Language extension idea: Importable language extension

Two observations:

  • Someone said something like this half jokingly : a “.hs” usually is half page of language extensions and imports.
  • Within the same project, often the same language extensions are used through out files anyways.

For these, I had just a quick thought here, I am curious how you think about it:

module ProjectConfig
  ( module GHC.LanguageExtensions.TemplateHaskell
  , module GHC.LanguageExtensions.TypeFamilies
  , module GHC.LanguageExtensions.OverloadedString
  ) where

import GHC.LanguageExtensions.TypeFamilies
import GHC.LanguageExtensions.TemplateHaskell
import GHC.LanguageExtensions.OverloadedString

{-# LANGUAGE ImportableExtensions #-}
module A

import ProjectConfig -- this imports all those extensions due to ImportableExtensions


  • Language extensions can be in the import section of the program, some people may see that as less “offensive” than a laundry list of language extensions :slight_smile:
  • But also you could reexport them to other projects, or even the consumer of your library if they enables “ImportableExtensions” feature. That could shorten the file length of the downstream usages, and potentially make your libraries easier to use if your libraries require a myriads of fancy extensions…
  • Some language extension could now benefit from the import syntax have “sub features” that you could further opt in.
import GHC.LanguageExtensions.ImportQualifiedPost qualified




I am sure there will be a type theory paper about the correctness of this language extension dilemma. What if it’s undecidable ? :stuck_out_tongue:

My slightly trollish idea is that we should replace language pragmas with imports in the same way that Python does from __future__ import ... so that they are less intimidating.

People get intimidated by Haskell extensions because they’re described as extensions and configured with a special compiler directive, but many extensions really do just feel like importing an additional language feature; hell, with more expressive metaprogramming, a bunch of extensions would just be libraries!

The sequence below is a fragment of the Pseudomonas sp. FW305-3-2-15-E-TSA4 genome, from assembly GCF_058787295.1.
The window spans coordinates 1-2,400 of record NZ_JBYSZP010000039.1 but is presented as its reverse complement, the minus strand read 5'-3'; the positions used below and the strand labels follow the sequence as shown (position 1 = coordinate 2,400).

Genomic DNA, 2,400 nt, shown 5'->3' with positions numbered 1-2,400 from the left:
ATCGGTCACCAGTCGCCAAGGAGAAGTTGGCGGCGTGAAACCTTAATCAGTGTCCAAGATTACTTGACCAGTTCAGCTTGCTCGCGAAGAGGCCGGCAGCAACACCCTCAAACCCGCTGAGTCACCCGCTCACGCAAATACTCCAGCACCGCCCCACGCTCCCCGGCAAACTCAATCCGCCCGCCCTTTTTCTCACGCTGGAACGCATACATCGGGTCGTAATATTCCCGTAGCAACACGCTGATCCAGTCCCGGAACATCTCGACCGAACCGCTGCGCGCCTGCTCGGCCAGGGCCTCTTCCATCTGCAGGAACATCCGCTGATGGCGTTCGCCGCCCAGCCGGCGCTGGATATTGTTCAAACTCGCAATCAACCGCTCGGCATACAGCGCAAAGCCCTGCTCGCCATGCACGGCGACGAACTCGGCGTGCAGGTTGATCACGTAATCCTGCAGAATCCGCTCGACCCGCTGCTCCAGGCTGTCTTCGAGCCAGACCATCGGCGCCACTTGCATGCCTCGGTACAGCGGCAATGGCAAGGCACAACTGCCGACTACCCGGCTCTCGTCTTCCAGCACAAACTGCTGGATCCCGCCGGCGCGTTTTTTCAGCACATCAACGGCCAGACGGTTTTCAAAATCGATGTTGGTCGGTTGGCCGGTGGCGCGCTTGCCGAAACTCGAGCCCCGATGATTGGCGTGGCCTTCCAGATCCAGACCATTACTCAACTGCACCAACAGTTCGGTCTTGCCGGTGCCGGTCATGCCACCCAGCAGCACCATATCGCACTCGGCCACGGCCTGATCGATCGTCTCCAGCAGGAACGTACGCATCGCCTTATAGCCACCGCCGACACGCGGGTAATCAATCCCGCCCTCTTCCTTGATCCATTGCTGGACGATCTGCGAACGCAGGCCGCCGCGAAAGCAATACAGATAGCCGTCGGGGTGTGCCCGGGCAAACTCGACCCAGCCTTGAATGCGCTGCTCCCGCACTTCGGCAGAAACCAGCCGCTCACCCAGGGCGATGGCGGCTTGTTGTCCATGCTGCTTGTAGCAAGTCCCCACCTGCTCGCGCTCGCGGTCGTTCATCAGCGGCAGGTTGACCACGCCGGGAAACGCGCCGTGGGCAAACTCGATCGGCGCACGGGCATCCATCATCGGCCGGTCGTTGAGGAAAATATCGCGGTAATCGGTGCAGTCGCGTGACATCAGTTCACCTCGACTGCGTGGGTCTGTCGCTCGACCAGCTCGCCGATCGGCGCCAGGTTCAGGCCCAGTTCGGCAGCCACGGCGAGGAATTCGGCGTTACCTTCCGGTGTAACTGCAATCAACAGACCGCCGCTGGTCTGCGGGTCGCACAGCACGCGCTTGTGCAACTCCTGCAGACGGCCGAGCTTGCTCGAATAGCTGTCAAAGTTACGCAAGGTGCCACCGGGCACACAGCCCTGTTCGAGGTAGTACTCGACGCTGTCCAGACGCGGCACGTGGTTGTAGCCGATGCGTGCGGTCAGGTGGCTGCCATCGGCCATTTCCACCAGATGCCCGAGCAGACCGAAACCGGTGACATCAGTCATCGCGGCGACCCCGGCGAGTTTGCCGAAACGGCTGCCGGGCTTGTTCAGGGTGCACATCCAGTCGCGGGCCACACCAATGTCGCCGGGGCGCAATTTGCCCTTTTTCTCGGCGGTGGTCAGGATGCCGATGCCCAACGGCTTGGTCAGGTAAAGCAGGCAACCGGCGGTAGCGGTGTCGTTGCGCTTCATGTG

Oh, this is very interesting! I’ve often heard non-Haskellers say “what puts me off Haskell is that all the extensions mean you have to learn several different languages”. As I Haskeller I know that’s not true: most extensions remove restrictions and very few are incompatible with each other.

Now I’m beginning to wonder: do people come to this point of view because extensions are enabled like {-# LANGUAGE RankNTypes #-}? Perhaps the very syntax we use to enable extensions makes people think they are switching to an entirely new LANGUAGE!


Using the word FEATURE instead of LANGUAGE would be a great improvement in making Haskell less intimidating. I’m not even sure why it’s called LANGUAGE in the first place because it doesn’t make any sense to me.


{-# USE RankNTypes #-} …?


I’d like to have custom set of extensions as part of a library, that would be handy!

1 Like

The default-extensions cabal field may be what you’re looking for. It’s less expressive since it applies to the whole component, but that’s usually fine.